Galatians 3:28-29 There is neither Jew nor Greek, slave nor free, male nor female, for you are all one in Christ Jesus. If you belong to Christ, then you are Abraham’s seed, and heirs according to the promise.
I quote verse 28 as the basis for gender equality every time I do marriage counseling, to tell the husbands that though they are organizationally the head of their household, (Ephesians 5:23) they are not of greater value in the eyes of God, and they are to walk in all respect and humility. However, these days some people are insisting that gender is a social construct, in defiance of science and common sense. That’s not what this is saying at all. This is saying that whatever your situation or condition as far as the world is concerned, if you have been born again in Christ by faith, (John 3:3) you are an equal heir of all the promises of God. That is absolutely huge, but it doesn’t destroy our differences. Paul himself expounded on the importance of differences in 1 Corinthians 12 and elsewhere. Saying that a man is a woman if he feels like it, or vice versa, is denying the very necessary differences God built into us. What Paul is speaking against here is the human tendency to rank everyone by value. It is when we treat differences as indicative of intrinsic value that we get into trouble. Going back to Paul’s discussion in 1 Corinthians 12, “If they were all one part, where would the body be? As it is, there are many parts, but one body.” (1 Corinthians 12:19-20) Unity does not mean uniformity! In the Church we should be celebrating both our unity and our differences, rejoicing in how we supply each other’s needs. That’s how marriage should be, and ultimately, how society as a whole should be. That we aren’t there yet doesn’t mean that we are not to be aiming for that goal. However, the way to get there is not at all to deny that differences exist. Rather, it is to respect each other as being of fully equal value.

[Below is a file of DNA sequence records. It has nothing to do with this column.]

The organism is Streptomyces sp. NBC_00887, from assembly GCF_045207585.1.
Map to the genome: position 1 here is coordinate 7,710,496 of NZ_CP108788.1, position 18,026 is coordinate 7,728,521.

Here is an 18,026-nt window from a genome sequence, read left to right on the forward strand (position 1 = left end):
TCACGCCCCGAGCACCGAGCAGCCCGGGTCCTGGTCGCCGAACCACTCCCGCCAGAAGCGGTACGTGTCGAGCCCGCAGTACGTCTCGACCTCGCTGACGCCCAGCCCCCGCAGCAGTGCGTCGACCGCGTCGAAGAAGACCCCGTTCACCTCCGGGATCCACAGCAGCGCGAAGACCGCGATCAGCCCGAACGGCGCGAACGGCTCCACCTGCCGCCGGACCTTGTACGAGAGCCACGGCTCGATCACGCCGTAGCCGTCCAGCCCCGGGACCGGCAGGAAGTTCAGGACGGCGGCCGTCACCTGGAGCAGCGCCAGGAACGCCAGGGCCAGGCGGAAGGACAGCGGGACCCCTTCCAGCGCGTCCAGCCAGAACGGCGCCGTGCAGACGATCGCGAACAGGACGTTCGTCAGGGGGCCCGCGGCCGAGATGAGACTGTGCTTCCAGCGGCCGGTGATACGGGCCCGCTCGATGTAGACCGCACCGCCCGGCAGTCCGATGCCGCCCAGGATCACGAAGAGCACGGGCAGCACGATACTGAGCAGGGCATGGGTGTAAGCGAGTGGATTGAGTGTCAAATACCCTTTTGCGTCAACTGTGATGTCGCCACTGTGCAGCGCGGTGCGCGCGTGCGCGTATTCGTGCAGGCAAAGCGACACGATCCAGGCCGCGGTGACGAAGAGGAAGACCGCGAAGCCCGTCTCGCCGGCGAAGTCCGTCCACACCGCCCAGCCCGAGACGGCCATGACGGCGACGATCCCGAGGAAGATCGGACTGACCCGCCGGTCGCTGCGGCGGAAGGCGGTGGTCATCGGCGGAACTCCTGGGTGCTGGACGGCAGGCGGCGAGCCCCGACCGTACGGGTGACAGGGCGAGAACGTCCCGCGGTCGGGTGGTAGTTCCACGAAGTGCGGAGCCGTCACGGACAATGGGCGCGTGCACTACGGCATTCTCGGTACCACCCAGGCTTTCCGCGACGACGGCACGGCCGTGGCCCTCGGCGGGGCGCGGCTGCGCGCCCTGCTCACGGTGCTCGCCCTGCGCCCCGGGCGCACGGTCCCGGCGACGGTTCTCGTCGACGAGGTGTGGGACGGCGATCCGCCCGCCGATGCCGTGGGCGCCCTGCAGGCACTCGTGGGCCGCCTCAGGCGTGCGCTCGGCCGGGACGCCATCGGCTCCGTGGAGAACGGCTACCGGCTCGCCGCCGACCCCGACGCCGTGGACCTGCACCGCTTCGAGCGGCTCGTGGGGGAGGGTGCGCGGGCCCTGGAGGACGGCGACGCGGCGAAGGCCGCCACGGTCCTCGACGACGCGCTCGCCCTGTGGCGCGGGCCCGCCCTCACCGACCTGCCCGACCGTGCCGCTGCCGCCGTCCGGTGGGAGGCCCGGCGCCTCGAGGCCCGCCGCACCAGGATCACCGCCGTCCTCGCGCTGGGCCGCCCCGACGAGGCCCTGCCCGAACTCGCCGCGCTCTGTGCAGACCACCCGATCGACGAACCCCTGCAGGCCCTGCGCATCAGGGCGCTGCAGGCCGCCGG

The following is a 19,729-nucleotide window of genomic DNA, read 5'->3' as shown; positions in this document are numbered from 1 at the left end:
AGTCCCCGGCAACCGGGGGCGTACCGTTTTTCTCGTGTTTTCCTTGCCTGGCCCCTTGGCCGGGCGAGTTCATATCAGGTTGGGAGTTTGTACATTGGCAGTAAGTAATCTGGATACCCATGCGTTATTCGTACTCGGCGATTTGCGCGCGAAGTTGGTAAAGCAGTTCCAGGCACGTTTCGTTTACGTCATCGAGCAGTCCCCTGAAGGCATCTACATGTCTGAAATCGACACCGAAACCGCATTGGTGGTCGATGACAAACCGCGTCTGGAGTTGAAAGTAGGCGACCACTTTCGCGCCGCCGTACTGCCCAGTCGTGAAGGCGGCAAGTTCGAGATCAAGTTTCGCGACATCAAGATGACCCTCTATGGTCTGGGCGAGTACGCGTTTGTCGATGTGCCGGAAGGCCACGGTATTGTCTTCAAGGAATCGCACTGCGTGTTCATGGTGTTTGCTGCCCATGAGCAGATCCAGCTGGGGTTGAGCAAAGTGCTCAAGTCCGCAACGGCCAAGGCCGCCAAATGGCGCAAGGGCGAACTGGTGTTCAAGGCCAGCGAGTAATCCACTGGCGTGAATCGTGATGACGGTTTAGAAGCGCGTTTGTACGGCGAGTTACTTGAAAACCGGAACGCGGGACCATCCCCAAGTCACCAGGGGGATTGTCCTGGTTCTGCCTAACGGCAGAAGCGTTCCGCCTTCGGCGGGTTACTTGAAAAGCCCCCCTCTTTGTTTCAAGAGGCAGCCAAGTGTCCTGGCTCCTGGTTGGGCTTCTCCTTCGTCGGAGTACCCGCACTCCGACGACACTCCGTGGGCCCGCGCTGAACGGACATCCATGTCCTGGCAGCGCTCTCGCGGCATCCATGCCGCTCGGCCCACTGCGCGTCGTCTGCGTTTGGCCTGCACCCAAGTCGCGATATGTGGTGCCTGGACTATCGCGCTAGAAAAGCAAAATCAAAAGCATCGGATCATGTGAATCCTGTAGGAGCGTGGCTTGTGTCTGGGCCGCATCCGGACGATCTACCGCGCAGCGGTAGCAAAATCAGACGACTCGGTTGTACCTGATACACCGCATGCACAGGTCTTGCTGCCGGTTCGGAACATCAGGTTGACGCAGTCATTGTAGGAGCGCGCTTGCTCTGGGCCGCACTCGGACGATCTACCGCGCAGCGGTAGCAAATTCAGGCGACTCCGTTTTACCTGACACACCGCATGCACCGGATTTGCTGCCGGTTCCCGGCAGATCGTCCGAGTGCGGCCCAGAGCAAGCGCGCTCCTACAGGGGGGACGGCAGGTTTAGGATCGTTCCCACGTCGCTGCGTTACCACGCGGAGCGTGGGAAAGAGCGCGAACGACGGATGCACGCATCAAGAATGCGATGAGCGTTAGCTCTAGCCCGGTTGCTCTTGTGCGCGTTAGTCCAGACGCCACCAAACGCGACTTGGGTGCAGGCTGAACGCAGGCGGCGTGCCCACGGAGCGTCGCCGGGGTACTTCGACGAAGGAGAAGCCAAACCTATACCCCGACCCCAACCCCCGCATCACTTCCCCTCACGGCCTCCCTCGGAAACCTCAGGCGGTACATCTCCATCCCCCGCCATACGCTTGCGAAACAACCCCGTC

Growing up as a Caucasian in Japan, I have always been aware of differences. On my first visit to the US, shortly before turning four, I insisted on speaking Japanese to the first African-American person I met, because to me, anyone with skin darker than my parents’ had to be Japanese. I certainly didn’t consider them to be of any less value. Throughout my life I have met people with a wide variety of abilities and disabilities. I have learned that none of those things make those people any less – or more – human than I am. At the same time, I know that different people have different functions, in society and in the home. I learned very early that I was not my parents! As a pastor, part of my task is to make the believers comfortable in their differences, each supplying what the Lord has given them and rejoicing in the unity of value and purpose that we have in Christ.
Father, thank You for this reminder. Thank You for today, and all You have planned in it. There are a wide variety of things to be done. Help me recognize the task at hand and focus fully on it, not being distracted by what is ahead but doing each thing as unto You, for Your glory. Thank You. Praise God!